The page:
By Jena Pincott
1. They'll Bring Out Your Inner Rube Goldberg
You have two minutes. How many uses can you think of for a brick? Chances are, you'll generate more ideas -- creative ones -- if you stop to daydream first than if you stay focused. When volunteers in a study at the University of California at Santa Barbara tried this, they were a shocking 41 percent more prolific. As in REM sleep, the daydreaming mind is doing more than just undressing your neighbor or accepting a Nobel Prize. Unconsciously, it's working on a solution, recombining bits of information and making unexpected connections. Try the study’s drill: Ponder your problem, and then let yourself space out (watch objects drift on a screensaver, for instance) for 12 minutes before refocusing.
2. They Remind You of Your Master Plan
Amid life's petty stuff -- traffic jams, checkout lines, dusting -- daydreaming may help remind you of larger goals, found a study at the University of British Columbia. The brain has two networks: the "default" (associated with creativity and self-reflection) and the "executive" (planning and problem-solving); when one is on, the other is usually off. The surprise finding was that daydreaming activated both networks simultaneously, and the dual activity was stronger in people so "zoned out" they didn't even know their minds had wandered. One theory: Big-picture plans and problems surface when the present moment is tuned out and the two networks have the chance to "mix." What comes of this are replays of the past, what-if scenarios, abstract, free-ranging ideas -- and, if we're really lucky, insights.
3. They Can Erase (Some of) That Heartbreaking Moment
Let's say there's something you'd like to forget (a depressing encounter, a medical procedure, a boring lecture). To induce a merciful bit of amnesia immediately try to let your mind roam to something that is emotionally different from that experience, says Peter Delaney, PhD, a psychologist at the University of Carolina, Greensboro. In his study, volunteers who daydreamed right after learning a list of words remembered far less than those who stayed present. Note: The "amnesia effect" was especially strong when thoughts strayed to a distant place (a vacation abroad) or time (two or more weeks ago). But don't expect an Eternal Sunshine of the Spotless Mind experience. "'Intentional forgetting' won't completely erase your memory," explains Delaney, but it will get rid of some (undesirable) details.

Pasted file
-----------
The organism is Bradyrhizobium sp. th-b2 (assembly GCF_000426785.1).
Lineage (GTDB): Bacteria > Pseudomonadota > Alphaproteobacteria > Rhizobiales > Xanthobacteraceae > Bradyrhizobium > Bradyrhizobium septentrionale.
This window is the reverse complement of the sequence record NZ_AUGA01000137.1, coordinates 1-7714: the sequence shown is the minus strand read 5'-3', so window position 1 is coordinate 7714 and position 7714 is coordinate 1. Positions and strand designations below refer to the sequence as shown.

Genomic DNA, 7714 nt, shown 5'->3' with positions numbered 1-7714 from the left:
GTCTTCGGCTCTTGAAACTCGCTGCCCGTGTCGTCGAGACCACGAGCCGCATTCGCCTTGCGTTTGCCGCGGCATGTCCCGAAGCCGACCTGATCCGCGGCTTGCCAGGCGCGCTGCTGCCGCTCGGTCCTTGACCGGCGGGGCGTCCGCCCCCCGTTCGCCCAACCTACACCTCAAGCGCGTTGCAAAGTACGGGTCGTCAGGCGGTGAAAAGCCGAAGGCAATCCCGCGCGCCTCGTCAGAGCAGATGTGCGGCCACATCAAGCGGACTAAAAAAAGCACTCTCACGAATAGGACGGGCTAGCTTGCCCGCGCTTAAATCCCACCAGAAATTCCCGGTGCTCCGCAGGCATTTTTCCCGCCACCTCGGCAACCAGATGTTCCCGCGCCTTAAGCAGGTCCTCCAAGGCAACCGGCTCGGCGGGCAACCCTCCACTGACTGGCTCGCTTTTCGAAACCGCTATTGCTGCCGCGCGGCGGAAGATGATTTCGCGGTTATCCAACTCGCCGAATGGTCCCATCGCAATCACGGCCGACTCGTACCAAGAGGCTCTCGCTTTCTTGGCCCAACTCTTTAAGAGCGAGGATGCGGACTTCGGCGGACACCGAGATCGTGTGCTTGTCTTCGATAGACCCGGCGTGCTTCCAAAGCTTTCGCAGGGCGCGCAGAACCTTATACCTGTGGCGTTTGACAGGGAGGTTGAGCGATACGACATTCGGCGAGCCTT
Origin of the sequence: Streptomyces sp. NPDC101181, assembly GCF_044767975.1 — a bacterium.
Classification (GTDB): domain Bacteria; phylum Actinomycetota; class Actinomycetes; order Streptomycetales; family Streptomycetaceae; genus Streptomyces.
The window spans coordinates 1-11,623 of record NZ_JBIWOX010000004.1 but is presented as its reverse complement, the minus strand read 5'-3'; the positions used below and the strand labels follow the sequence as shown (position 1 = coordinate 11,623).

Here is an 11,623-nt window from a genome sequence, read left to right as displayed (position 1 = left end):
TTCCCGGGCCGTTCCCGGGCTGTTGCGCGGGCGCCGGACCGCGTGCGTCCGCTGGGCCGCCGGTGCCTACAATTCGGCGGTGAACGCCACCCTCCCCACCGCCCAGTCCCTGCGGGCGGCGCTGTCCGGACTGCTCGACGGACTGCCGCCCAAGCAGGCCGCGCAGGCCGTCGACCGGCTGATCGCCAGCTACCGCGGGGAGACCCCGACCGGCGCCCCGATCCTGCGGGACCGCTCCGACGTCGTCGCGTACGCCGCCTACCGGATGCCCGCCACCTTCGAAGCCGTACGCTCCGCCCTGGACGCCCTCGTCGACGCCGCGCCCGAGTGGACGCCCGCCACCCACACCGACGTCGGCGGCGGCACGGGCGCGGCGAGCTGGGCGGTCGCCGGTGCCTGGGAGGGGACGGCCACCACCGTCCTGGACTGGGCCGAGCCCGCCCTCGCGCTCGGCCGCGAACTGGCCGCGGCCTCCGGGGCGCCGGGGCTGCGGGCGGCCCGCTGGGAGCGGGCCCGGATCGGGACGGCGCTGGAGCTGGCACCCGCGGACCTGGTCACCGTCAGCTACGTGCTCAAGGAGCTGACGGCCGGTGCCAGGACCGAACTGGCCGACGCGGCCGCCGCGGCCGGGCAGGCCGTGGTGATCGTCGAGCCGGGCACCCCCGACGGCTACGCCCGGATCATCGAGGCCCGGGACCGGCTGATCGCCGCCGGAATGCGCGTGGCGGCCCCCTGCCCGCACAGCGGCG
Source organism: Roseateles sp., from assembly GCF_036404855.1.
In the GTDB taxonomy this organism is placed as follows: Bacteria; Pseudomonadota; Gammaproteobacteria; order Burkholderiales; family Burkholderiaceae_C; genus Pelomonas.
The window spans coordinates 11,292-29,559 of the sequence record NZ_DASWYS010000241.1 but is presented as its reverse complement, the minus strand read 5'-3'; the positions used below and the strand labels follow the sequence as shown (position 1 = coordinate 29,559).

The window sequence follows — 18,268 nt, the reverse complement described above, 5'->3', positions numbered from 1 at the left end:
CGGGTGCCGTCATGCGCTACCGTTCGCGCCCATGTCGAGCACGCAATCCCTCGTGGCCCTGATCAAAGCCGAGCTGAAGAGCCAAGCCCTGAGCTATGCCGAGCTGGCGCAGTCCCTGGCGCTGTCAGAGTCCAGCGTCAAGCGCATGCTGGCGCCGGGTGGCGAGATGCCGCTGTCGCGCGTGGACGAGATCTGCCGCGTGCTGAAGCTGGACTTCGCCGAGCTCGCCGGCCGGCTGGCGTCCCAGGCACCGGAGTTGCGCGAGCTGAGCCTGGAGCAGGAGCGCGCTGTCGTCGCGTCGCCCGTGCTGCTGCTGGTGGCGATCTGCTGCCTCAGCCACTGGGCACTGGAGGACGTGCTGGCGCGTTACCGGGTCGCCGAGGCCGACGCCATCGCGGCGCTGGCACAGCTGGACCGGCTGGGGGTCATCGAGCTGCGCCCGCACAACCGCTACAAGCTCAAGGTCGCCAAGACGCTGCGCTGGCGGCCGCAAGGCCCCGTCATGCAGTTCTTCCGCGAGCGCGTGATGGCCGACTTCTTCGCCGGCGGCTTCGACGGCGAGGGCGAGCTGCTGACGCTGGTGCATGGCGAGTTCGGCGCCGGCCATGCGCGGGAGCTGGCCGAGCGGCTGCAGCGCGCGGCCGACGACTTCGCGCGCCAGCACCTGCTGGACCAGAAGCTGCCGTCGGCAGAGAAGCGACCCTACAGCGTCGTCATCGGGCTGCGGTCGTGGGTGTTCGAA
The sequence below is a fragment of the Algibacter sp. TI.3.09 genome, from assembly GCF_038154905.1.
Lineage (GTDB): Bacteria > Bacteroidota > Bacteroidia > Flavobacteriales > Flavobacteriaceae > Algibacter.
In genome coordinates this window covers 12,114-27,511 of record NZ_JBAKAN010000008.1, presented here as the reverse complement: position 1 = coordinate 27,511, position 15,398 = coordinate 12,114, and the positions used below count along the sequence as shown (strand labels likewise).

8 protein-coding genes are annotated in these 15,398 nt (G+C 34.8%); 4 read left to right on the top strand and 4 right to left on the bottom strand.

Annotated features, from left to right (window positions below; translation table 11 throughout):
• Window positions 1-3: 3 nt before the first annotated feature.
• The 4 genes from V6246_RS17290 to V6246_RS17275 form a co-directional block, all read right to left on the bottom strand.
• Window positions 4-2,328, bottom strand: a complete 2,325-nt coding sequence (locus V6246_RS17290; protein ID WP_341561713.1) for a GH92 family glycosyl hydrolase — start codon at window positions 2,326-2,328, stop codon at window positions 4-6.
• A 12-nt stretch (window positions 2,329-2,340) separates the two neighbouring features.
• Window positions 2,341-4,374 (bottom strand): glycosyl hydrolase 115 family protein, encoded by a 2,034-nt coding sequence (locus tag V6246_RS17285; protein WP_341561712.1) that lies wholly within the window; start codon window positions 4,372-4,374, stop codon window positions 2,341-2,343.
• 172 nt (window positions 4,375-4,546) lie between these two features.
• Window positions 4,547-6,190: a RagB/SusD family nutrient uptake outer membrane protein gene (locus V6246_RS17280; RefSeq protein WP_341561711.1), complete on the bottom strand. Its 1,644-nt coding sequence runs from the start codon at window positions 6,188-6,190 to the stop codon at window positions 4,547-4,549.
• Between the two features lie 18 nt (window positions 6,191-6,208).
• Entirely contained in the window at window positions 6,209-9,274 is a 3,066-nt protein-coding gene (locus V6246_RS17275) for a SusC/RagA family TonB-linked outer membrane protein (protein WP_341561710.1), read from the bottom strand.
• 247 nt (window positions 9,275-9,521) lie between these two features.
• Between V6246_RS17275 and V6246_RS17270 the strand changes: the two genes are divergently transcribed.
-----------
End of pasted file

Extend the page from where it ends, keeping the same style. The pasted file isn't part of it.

4. They Can Be Pleasingly Controllable
In your daydreams, would you rather plan or reflect? To drift to the future (how should I ask for a raise?), move your body forward; to think about the past (lost loves, etc.), move backward. This works subconsciously, found a University of Aberdeen experiment, because space and time are linked in the mind. When volunteers were instructed to watch a star-field animation screensaver (like this one), spiral inwards (an illusion of backward motion), they daydreamed of past events, and when it flowed in the opposite direction, they thought about things that might happen in the future. Self-experiment by derailing your mind on a bus or subway (your choice, of course, of a forward- or backward-facing seat).
5. They're a Symptom of Youth
If you've ever worried that your chronic dreaminess is actually an early sign of senility, here's some relief. For better or for worse, distraction from a task is more common among the young, found a study at the University of North Carolina, Greensboro. In a battery of tasks, some easy and others difficult, seniors mind-wandered far less than college students (about one-third versus one-half). Although both groups scored equally well overall, older people's thoughts -- thanks to more discipline, less working memory, fewer distractions…it's not yet known -- were more grounded in the here and now.
Earlier on HuffPost:
Embrace the Random Scribbles
Doodling offers two big benefits: It entertains—and, even better, keeps us focused, finds an experiment at the University of Plymouth. <a href="http://onlinelibrary.wiley.com/doi/10.1002/acp.1561/abstract" target="_blank">Doodlers listening to a long-winded recording of names and places remembered <i>nearly 30 percent</i> more of the information than non-doodlers</a>. The explanation: Scribbling keeps us from daydreaming. An uninterested brain usually stimulates itself by thinking about <i>anything</i> but what’s going on at the moment—which drains our executive resources. Because doodling isn’t nearly as cognitively demanding, we concentrate more on the task at hand.